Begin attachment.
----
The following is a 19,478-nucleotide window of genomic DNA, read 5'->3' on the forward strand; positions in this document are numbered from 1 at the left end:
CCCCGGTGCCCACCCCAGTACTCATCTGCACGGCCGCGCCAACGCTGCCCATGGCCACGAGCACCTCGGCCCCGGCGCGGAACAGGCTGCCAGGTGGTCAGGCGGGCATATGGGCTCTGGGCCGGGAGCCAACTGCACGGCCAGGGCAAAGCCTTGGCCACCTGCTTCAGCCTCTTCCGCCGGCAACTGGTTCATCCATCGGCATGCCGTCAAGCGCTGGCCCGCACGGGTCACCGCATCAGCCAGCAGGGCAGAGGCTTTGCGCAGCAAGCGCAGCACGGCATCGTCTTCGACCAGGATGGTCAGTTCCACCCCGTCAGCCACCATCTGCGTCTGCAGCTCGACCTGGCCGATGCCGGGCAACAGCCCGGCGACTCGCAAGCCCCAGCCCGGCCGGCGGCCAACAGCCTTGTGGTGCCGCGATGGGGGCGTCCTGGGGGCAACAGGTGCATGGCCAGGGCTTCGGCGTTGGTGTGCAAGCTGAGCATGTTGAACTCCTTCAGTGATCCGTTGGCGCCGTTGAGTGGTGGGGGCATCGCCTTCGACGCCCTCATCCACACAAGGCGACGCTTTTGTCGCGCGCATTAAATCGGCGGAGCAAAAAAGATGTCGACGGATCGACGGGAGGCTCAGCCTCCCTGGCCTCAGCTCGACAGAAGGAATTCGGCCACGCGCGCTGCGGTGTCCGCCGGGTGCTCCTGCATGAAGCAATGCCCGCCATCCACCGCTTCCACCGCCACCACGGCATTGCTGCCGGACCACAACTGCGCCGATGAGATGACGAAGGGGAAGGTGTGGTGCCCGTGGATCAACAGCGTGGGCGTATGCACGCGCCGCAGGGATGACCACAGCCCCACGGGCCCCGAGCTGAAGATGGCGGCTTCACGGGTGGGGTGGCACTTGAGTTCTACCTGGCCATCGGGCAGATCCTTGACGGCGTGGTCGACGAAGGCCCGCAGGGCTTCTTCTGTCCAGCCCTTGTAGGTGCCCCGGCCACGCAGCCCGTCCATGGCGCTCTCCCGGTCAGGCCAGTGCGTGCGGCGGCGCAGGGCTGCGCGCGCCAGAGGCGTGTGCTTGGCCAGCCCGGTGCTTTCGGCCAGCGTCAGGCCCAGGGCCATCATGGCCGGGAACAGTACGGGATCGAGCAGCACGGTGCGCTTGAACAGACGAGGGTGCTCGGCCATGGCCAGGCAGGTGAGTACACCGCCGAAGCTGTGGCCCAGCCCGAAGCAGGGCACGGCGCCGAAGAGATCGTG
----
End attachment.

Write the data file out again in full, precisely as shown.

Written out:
The following is a 19,478-nucleotide window of genomic DNA, read 5'->3' on the forward strand; positions in this document are numbered from 1 at the left end:
CCCCGGTGCCCACCCCAGTACTCATCTGCACGGCCGCGCCAACGCTGCCCATGGCCACGAGCACCTCGGCCCCGGCGCGGAACAGGCTGCCAGGTGGTCAGGCGGGCATATGGGCTCTGGGCCGGGAGCCAACTGCACGGCCAGGGCAAAGCCTTGGCCACCTGCTTCAGCCTCTTCCGCCGGCAACTGGTTCATCCATCGGCATGCCGTCAAGCGCTGGCCCGCACGGGTCACCGCATCAGCCAGCAGGGCAGAGGCTTTGCGCAGCAAGCGCAGCACGGCATCGTCTTCGACCAGGATGGTCAGTTCCACCCCGTCAGCCACCATCTGCGTCTGCAGCTCGACCTGGCCGATGCCGGGCAACAGCCCGGCGACTCGCAAGCCCCAGCCCGGCCGGCGGCCAACAGCCTTGTGGTGCCGCGATGGGGGCGTCCTGGGGGCAACAGGTGCATGGCCAGGGCTTCGGCGTTGGTGTGCAAGCTGAGCATGTTGAACTCCTTCAGTGATCCGTTGGCGCCGTTGAGTGGTGGGGGCATCGCCTTCGACGCCCTCATCCACACAAGGCGACGCTTTTGTCGCGCGCATTAAATCGGCGGAGCAAAAAAGATGTCGACGGATCGACGGGAGGCTCAGCCTCCCTGGCCTCAGCTCGACAGAAGGAATTCGGCCACGCGCGCTGCGGTGTCCGCCGGGTGCTCCTGCATGAAGCAATGCCCGCCATCCACCGCTTCCACCGCCACCACGGCATTGCTGCCGGACCACAACTGCGCCGATGAGATGACGAAGGGGAAGGTGTGGTGCCCGTGGATCAACAGCGTGGGCGTATGCACGCGCCGCAGGGATGACCACAGCCCCACGGGCCCCGAGCTGAAGATGGCGGCTTCACGGGTGGGGTGGCACTTGAGTTCTACCTGGCCATCGGGCAGATCCTTGACGGCGTGGTCGACGAAGGCCCGCAGGGCTTCTTCTGTCCAGCCCTTGTAGGTGCCCCGGCCACGCAGCCCGTCCATGGCGCTCTCCCGGTCAGGCCAGTGCGTGCGGCGGCGCAGGGCTGCGCGCGCCAGAGGCGTGTGCTTGGCCAGCCCGGTGCTTTCGGCCAGCGTCAGGCCCAGGGCCATCATGGCCGGGAACAGTACGGGATCGAGCAGCACGGTGCGCTTGAACAGACGAGGGTGCTCGGCCATGGCCAGGCAGGTGAGTACACCGCCGAAGCTGTGGCCCAGCCCGAAGCAGGGCACGGCGCCGAAGAGATCGTG